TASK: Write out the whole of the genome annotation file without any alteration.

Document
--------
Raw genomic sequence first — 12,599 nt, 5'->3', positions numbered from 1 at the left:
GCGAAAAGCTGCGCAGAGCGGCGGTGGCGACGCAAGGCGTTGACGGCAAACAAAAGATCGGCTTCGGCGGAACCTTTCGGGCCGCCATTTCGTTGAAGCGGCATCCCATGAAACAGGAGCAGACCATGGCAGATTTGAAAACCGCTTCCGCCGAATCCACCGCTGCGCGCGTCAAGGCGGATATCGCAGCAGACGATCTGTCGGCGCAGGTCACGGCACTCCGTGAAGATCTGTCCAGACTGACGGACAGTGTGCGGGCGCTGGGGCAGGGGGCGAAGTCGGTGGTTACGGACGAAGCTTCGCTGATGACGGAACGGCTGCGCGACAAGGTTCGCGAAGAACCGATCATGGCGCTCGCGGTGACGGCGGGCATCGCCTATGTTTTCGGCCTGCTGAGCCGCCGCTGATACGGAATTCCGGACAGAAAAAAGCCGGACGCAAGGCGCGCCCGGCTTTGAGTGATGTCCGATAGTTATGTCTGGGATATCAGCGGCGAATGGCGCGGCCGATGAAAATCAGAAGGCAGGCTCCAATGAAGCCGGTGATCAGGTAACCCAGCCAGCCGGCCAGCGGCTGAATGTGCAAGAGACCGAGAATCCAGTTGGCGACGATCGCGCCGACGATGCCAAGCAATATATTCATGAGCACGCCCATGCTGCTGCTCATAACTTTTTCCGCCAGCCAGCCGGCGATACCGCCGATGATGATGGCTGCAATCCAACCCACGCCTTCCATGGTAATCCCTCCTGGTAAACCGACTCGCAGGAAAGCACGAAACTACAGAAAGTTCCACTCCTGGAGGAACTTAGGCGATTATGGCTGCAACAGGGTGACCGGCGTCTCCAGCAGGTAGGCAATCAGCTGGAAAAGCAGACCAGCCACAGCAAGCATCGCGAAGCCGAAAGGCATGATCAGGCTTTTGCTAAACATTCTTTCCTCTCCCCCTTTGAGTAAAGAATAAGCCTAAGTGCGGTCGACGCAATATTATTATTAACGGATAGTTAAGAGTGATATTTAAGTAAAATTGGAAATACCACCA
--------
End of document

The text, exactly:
Raw genomic sequence first — 12,599 nt, 5'->3', positions numbered from 1 at the left:
GCGAAAAGCTGCGCAGAGCGGCGGTGGCGACGCAAGGCGTTGACGGCAAACAAAAGATCGGCTTCGGCGGAACCTTTCGGGCCGCCATTTCGTTGAAGCGGCATCCCATGAAACAGGAGCAGACCATGGCAGATTTGAAAACCGCTTCCGCCGAATCCACCGCTGCGCGCGTCAAGGCGGATATCGCAGCAGACGATCTGTCGGCGCAGGTCACGGCACTCCGTGAAGATCTGTCCAGACTGACGGACAGTGTGCGGGCGCTGGGGCAGGGGGCGAAGTCGGTGGTTACGGACGAAGCTTCGCTGATGACGGAACGGCTGCGCGACAAGGTTCGCGAAGAACCGATCATGGCGCTCGCGGTGACGGCGGGCATCGCCTATGTTTTCGGCCTGCTGAGCCGCCGCTGATACGGAATTCCGGACAGAAAAAAGCCGGACGCAAGGCGCGCCCGGCTTTGAGTGATGTCCGATAGTTATGTCTGGGATATCAGCGGCGAATGGCGCGGCCGATGAAAATCAGAAGGCAGGCTCCAATGAAGCCGGTGATCAGGTAACCCAGCCAGCCGGCCAGCGGCTGAATGTGCAAGAGACCGAGAATCCAGTTGGCGACGATCGCGCCGACGATGCCAAGCAATATATTCATGAGCACGCCCATGCTGCTGCTCATAACTTTTTCCGCCAGCCAGCCGGCGATACCGCCGATGATGATGGCTGCAATCCAACCCACGCCTTCCATGGTAATCCCTCCTGGTAAACCGACTCGCAGGAAAGCACGAAACTACAGAAAGTTCCACTCCTGGAGGAACTTAGGCGATTATGGCTGCAACAGGGTGACCGGCGTCTCCAGCAGGTAGGCAATCAGCTGGAAAAGCAGACCAGCCACAGCAAGCATCGCGAAGCCGAAAGGCATGATCAGGCTTTTGCTAAACATTCTTTCCTCTCCCCCTTTGAGTAAAGAATAAGCCTAAGTGCGGTCGACGCAATATTATTATTAACGGATAGTTAAGAGTGATATTTAAGTAAAATTGGAAATACCACCA